Perth Mint cryptocurrency token under a cloud as Singaporean tech company drops support

Perth Mint cryptocurrency token under a cloud as Singaporean tech company drops support


The company that runs the Perth Mint’s cryptocurrency has announced it will no longer support the digital tokens because of alleged breaches of Australian and US laws by the taxpayer-owned organisation, in a move understood to have surprised the mint.

Trovio, a Singaporean-based technology company has run the Perth Mint Gold Token (PMGT), since 2019.

PMGT is described on the mint’s website as a “secure way to trade in cryptocurrency” because every token can be turned into physical gold held at the mint and guaranteed by the government.

The mint confirmed it had been working with Trovio since early last year to bring its involvement in the token program to an end, a process the ABC was told was started by the mint.

It is understood a statement publicly announcing those efforts on Trovio’s website for the PMGT only came to the mint’s attention on Monday after questions from the ABC, after both sides had only agreed to make their efforts public once the change was finalised.

A historic three story building with arches and columns on its facade and a large flagpole. It has a statue in front of it.
The Perth Mint has been caught up in a controversy over some of its services.(Four Corners: Mat Marsic)

It comes as doubt swirls over the future of another mint service – the GoldPass app – which allows users to buy, sell and trade gold from their smartphones with little more than a licence and a bank account.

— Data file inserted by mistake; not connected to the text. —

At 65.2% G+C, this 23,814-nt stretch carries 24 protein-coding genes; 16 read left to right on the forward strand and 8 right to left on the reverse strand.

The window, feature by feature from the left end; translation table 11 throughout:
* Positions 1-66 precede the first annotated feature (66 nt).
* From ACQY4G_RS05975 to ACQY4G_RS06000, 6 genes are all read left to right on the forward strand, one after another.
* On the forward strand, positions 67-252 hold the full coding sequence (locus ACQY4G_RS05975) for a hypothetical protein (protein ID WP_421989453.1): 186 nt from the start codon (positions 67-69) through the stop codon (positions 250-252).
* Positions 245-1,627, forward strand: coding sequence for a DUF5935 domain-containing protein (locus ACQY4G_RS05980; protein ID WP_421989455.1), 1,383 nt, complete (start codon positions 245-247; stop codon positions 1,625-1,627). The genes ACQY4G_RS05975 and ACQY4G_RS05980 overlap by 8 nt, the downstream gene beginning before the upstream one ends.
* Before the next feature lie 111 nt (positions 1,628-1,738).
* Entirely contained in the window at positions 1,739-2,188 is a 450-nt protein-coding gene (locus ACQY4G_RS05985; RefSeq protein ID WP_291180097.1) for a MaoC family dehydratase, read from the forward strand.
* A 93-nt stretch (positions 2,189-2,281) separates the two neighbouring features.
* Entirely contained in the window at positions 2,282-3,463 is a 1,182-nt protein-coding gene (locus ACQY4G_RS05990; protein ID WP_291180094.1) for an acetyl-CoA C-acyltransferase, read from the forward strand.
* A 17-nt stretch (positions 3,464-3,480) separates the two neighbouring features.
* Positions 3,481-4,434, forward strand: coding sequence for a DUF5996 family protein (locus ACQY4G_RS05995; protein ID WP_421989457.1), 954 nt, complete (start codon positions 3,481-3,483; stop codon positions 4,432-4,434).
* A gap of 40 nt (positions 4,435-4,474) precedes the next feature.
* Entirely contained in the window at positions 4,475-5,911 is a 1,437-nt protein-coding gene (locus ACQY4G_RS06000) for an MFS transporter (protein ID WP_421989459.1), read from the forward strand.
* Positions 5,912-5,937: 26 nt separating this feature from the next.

Decision sparked by alleged regulation breaches

In a statement released on the token’s website dated March 1, Trovio said it would no longer support the PMGT “due to ongoing investigations into … alleged breaches [by Perth Mint] with AUSTRAC and US State Regulation”.

The statement was updated last night to say Trovio had made a decision to no longer support the PMGT “due to several factors after a number of years in operation”.

But the ABC has been told the mint had initiated that process early last year, after reassessing the risks and benefits of the partnership which see Trovio run the token, with the mint guaranteeing the digital currency and allowing its name and logo to be used.

Around 1,195 Perth Mint Gold Tokens have been issued since they were launched, representing 1,195 ounces of gold – worth about $3.5 million and sold to customers in Australia and the US.

“Working with an entity owned by the government of Western Australia and one of the largest London Bullion Market Association (LBMA) accredited refineries aligned with the product vision, as well as Trovio’s core values at inception,” Trovio said in its statement.

The original version of the webpage included the line: “However, considering recent allegations we have decided to no longer support this product.”

Perth Mint gold
The Perth Mint refines 330 to 340 tonnes, or 11 million ounces, of gold a year.(Supplied: Perth Mint)

It was removed when the page was updated.

The Perth Mint is currently being investigated by Australia’s financial crimes watchdog, AUSTRAC, over its compliance with anti-money laundering and counter-terrorism funding laws.

It said it had also self-reported breaches of what’s known as the US Model Commodity Code, which has been adopted by 23 US states, by holding customers’ gold in its vaults.